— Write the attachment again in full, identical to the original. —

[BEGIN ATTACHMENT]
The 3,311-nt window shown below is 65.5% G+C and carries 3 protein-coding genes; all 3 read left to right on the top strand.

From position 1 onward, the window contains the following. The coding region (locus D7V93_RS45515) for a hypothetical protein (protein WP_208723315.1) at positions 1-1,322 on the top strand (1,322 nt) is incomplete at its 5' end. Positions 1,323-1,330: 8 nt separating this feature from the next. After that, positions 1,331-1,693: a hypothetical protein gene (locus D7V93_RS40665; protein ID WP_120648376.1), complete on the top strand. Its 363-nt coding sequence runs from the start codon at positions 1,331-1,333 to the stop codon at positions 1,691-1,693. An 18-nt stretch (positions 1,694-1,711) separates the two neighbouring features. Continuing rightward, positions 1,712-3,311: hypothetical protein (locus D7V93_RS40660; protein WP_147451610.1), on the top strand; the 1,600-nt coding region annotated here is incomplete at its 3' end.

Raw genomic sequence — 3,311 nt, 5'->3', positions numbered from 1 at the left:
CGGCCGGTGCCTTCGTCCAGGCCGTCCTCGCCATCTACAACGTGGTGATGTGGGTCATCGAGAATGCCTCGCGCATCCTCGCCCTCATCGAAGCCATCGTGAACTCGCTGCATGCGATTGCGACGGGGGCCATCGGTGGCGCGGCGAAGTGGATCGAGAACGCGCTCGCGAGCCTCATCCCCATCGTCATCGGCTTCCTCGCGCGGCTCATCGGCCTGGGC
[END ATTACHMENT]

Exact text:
The 3,311-nt window shown below is 65.5% G+C and carries 3 protein-coding genes; all 3 read left to right on the top strand.

From position 1 onward, the window contains the following. The coding region (locus D7V93_RS45515) for a hypothetical protein (protein WP_208723315.1) at positions 1-1,322 on the top strand (1,322 nt) is incomplete at its 5' end. Positions 1,323-1,330: 8 nt separating this feature from the next. After that, positions 1,331-1,693: a hypothetical protein gene (locus D7V93_RS40665; protein ID WP_120648376.1), complete on the top strand. Its 363-nt coding sequence runs from the start codon at positions 1,331-1,333 to the stop codon at positions 1,691-1,693. An 18-nt stretch (positions 1,694-1,711) separates the two neighbouring features. Continuing rightward, positions 1,712-3,311: hypothetical protein (locus D7V93_RS40660; protein WP_147451610.1), on the top strand; the 1,600-nt coding region annotated here is incomplete at its 3' end.

Raw genomic sequence — 3,311 nt, 5'->3', positions numbered from 1 at the left:
CGGCCGGTGCCTTCGTCCAGGCCGTCCTCGCCATCTACAACGTGGTGATGTGGGTCATCGAGAATGCCTCGCGCATCCTCGCCCTCATCGAAGCCATCGTGAACTCGCTGCATGCGATTGCGACGGGGGCCATCGGTGGCGCGGCGAAGTGGATCGAGAACGCGCTCGCGAGCCTCATCCCCATCGTCATCGGCTTCCTCGCGCGGCTCATCGGCCTGGGC